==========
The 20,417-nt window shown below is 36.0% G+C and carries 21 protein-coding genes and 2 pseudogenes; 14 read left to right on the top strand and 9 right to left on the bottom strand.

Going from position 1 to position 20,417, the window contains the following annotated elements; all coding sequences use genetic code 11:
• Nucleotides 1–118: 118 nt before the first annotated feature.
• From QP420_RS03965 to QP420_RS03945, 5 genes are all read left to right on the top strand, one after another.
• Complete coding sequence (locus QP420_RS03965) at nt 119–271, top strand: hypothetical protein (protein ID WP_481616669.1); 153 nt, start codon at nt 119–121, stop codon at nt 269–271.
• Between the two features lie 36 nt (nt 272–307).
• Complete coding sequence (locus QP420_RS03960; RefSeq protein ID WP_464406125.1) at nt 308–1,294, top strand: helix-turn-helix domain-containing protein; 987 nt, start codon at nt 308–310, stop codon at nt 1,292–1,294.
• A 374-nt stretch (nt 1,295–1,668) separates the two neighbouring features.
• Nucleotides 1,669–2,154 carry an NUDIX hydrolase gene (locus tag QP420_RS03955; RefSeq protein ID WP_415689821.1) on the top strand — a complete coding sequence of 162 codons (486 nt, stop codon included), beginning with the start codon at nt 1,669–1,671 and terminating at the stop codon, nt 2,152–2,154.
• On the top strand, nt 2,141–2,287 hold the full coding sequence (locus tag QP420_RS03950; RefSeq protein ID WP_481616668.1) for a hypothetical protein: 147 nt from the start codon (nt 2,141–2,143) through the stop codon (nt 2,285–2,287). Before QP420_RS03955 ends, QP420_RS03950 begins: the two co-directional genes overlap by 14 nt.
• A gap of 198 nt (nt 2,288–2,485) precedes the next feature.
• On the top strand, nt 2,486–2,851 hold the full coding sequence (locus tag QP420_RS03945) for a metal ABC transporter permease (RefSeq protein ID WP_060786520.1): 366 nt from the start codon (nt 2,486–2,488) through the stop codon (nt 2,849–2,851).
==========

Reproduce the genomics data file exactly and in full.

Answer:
The 20,417-nt window shown below is 36.0% G+C and carries 21 protein-coding genes and 2 pseudogenes; 14 read left to right on the top strand and 9 right to left on the bottom strand.

Going from position 1 to position 20,417, the window contains the following annotated elements; all coding sequences use genetic code 11:
• Nucleotides 1–118: 118 nt before the first annotated feature.
• From QP420_RS03965 to QP420_RS03945, 5 genes are all read left to right on the top strand, one after another.
• Complete coding sequence (locus QP420_RS03965) at nt 119–271, top strand: hypothetical protein (protein ID WP_481616669.1); 153 nt, start codon at nt 119–121, stop codon at nt 269–271.
• Between the two features lie 36 nt (nt 272–307).
• Complete coding sequence (locus QP420_RS03960; RefSeq protein ID WP_464406125.1) at nt 308–1,294, top strand: helix-turn-helix domain-containing protein; 987 nt, start codon at nt 308–310, stop codon at nt 1,292–1,294.
• A 374-nt stretch (nt 1,295–1,668) separates the two neighbouring features.
• Nucleotides 1,669–2,154 carry an NUDIX hydrolase gene (locus tag QP420_RS03955; RefSeq protein ID WP_415689821.1) on the top strand — a complete coding sequence of 162 codons (486 nt, stop codon included), beginning with the start codon at nt 1,669–1,671 and terminating at the stop codon, nt 2,152–2,154.
• On the top strand, nt 2,141–2,287 hold the full coding sequence (locus tag QP420_RS03950; RefSeq protein ID WP_481616668.1) for a hypothetical protein: 147 nt from the start codon (nt 2,141–2,143) through the stop codon (nt 2,285–2,287). Before QP420_RS03955 ends, QP420_RS03950 begins: the two co-directional genes overlap by 14 nt.
• A gap of 198 nt (nt 2,288–2,485) precedes the next feature.
• On the top strand, nt 2,486–2,851 hold the full coding sequence (locus tag QP420_RS03945) for a metal ABC transporter permease (RefSeq protein ID WP_060786520.1): 366 nt from the start codon (nt 2,486–2,488) through the stop codon (nt 2,849–2,851).